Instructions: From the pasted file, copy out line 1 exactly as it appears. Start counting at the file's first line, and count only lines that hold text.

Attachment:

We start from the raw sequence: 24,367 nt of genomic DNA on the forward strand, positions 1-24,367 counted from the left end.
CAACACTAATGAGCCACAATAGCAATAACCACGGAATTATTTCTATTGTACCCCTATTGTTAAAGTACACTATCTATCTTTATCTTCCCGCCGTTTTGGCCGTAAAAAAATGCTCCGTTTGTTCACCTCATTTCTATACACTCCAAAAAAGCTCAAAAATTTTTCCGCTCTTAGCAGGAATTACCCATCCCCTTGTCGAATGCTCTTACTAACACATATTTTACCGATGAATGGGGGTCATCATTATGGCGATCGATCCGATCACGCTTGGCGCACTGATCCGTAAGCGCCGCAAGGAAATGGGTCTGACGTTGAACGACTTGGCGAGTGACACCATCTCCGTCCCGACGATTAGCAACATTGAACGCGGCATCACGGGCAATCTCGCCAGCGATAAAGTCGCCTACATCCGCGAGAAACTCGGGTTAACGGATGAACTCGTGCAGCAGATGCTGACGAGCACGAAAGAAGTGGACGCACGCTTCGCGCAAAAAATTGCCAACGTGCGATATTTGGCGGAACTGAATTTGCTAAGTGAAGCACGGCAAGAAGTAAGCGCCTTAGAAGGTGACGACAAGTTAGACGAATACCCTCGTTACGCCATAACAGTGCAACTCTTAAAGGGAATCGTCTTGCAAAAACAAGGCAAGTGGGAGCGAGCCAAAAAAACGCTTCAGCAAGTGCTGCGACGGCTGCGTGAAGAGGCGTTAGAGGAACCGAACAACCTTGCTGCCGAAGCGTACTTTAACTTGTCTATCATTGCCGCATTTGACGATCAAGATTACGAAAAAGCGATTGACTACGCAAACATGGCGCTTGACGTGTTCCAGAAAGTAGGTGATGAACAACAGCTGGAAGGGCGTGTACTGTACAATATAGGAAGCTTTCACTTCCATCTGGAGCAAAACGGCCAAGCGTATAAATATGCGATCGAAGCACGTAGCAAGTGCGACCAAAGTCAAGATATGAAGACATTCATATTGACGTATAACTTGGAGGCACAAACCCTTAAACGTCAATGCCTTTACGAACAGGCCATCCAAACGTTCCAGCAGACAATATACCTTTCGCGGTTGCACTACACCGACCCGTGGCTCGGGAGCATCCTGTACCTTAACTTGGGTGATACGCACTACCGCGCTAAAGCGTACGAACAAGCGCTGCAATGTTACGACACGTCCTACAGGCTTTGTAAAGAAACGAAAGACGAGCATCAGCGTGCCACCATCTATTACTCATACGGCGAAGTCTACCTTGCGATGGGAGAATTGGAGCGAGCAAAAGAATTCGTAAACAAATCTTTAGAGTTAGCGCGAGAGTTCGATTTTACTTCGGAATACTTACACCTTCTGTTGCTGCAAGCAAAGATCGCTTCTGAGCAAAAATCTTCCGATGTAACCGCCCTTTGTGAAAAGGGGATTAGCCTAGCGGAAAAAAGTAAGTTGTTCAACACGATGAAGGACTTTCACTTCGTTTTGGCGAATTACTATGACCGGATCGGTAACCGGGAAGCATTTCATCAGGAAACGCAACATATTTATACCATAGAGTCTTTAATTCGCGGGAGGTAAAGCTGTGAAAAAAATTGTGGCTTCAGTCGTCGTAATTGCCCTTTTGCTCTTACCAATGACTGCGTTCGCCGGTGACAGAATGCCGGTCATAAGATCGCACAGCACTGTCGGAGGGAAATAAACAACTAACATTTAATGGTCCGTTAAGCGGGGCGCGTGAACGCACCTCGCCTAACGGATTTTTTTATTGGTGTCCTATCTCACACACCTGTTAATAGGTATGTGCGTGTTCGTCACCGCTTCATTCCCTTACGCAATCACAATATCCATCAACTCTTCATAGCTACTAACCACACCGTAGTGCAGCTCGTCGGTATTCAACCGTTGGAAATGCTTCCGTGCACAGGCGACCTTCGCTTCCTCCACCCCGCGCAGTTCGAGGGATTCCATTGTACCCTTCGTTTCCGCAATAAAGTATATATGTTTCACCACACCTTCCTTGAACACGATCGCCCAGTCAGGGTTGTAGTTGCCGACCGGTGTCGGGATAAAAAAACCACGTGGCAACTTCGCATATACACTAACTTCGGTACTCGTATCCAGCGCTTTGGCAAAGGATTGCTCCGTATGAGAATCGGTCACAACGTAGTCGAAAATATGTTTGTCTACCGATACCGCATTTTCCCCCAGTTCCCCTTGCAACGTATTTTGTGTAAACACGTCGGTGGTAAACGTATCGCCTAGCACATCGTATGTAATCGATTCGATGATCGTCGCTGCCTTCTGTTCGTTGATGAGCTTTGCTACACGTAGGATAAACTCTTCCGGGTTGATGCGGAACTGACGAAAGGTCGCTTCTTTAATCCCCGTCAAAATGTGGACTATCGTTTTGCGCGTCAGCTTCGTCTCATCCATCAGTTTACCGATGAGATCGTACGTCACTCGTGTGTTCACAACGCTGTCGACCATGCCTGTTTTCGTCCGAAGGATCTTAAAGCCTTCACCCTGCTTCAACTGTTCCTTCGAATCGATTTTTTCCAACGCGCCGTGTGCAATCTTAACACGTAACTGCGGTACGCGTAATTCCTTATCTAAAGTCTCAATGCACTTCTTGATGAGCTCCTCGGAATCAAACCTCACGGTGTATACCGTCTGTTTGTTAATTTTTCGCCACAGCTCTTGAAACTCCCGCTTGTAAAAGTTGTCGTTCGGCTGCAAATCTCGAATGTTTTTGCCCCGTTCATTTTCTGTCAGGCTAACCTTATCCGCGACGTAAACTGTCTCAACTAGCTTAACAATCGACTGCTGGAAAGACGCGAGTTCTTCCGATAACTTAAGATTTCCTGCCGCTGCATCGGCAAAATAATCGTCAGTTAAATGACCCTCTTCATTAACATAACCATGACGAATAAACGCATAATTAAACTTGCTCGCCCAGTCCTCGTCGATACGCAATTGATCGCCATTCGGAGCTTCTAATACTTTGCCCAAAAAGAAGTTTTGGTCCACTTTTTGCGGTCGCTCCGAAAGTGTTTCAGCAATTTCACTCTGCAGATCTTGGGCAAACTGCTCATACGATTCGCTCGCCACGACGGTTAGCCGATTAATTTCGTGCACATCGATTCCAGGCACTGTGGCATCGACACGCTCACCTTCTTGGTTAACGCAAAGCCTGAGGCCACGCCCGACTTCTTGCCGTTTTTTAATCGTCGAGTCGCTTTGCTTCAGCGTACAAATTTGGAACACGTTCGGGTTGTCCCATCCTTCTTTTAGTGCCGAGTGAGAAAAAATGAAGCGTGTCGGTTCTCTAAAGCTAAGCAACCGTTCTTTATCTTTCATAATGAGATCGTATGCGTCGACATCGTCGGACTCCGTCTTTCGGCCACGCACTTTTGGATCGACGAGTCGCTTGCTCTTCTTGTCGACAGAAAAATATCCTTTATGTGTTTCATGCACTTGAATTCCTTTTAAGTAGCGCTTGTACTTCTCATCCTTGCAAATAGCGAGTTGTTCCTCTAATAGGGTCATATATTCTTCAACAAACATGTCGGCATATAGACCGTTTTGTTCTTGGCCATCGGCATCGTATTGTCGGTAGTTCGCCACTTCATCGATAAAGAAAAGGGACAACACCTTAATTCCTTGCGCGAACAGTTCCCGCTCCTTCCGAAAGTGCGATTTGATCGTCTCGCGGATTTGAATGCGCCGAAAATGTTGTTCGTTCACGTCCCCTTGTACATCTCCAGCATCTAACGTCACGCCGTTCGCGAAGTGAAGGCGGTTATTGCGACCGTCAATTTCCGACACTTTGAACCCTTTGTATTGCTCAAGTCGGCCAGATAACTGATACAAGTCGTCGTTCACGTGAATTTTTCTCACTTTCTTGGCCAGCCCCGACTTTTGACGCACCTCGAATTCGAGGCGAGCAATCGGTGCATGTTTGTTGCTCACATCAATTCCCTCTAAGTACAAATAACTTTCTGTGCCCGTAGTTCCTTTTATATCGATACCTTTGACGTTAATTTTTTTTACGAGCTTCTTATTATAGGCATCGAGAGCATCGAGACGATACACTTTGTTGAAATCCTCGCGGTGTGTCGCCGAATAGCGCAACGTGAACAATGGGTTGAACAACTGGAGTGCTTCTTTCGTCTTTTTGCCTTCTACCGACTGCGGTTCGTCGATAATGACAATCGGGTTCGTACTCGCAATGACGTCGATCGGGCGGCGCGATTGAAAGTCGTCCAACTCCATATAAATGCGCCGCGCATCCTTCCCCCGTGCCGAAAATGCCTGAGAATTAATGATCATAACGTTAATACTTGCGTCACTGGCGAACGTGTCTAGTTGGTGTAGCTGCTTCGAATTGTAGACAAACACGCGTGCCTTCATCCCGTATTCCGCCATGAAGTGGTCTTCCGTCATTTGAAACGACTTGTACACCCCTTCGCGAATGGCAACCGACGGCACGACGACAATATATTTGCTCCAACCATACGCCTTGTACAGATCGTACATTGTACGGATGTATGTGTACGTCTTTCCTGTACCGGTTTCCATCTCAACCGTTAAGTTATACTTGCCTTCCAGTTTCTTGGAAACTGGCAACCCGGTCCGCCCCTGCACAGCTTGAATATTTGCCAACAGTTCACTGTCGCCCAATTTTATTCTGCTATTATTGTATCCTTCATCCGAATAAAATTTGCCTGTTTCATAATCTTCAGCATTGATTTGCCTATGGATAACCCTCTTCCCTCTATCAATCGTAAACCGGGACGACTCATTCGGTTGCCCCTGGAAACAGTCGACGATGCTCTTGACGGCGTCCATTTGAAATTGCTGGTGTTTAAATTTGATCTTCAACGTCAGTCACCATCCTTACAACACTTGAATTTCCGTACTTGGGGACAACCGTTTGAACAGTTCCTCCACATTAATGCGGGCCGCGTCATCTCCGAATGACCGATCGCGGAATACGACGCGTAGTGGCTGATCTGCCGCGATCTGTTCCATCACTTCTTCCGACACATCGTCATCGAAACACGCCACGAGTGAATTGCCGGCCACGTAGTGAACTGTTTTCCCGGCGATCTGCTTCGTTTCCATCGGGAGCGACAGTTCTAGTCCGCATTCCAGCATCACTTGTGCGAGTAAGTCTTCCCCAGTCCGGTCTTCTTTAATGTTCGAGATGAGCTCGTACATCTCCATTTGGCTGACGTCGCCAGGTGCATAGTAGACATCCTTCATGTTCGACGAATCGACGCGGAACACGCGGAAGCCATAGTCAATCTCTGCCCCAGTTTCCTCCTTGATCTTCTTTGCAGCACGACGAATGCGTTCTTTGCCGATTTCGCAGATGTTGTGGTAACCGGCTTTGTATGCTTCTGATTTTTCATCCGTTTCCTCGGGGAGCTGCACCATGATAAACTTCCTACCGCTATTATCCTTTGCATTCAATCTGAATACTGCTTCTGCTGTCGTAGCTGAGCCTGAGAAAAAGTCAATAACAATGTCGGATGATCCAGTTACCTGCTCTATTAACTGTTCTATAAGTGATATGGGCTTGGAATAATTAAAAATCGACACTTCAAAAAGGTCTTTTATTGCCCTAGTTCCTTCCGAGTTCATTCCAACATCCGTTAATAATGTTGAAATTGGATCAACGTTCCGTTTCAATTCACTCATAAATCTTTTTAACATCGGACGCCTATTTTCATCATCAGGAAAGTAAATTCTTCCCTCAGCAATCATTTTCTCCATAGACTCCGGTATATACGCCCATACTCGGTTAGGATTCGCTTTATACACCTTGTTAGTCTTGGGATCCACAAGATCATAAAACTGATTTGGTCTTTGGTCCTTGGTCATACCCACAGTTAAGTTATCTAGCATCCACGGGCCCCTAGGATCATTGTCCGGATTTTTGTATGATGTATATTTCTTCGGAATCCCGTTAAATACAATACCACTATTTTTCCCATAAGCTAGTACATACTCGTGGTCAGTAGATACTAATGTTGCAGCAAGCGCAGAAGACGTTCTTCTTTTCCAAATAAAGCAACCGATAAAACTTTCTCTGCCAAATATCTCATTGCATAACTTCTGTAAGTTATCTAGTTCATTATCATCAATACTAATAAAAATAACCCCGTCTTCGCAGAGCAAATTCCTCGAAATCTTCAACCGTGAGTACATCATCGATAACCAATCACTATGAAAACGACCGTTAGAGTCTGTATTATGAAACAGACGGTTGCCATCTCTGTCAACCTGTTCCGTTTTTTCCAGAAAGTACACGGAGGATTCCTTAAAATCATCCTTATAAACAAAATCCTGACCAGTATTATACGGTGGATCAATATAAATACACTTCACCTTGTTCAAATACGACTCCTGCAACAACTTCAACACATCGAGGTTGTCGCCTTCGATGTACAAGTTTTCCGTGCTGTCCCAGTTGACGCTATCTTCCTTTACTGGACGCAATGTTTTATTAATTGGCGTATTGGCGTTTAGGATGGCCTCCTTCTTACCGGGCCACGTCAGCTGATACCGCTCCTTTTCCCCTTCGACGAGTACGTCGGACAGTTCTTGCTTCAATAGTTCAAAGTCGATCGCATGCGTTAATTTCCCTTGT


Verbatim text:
We start from the raw sequence: 24,367 nt of genomic DNA on the forward strand, positions 1-24,367 counted from the left end.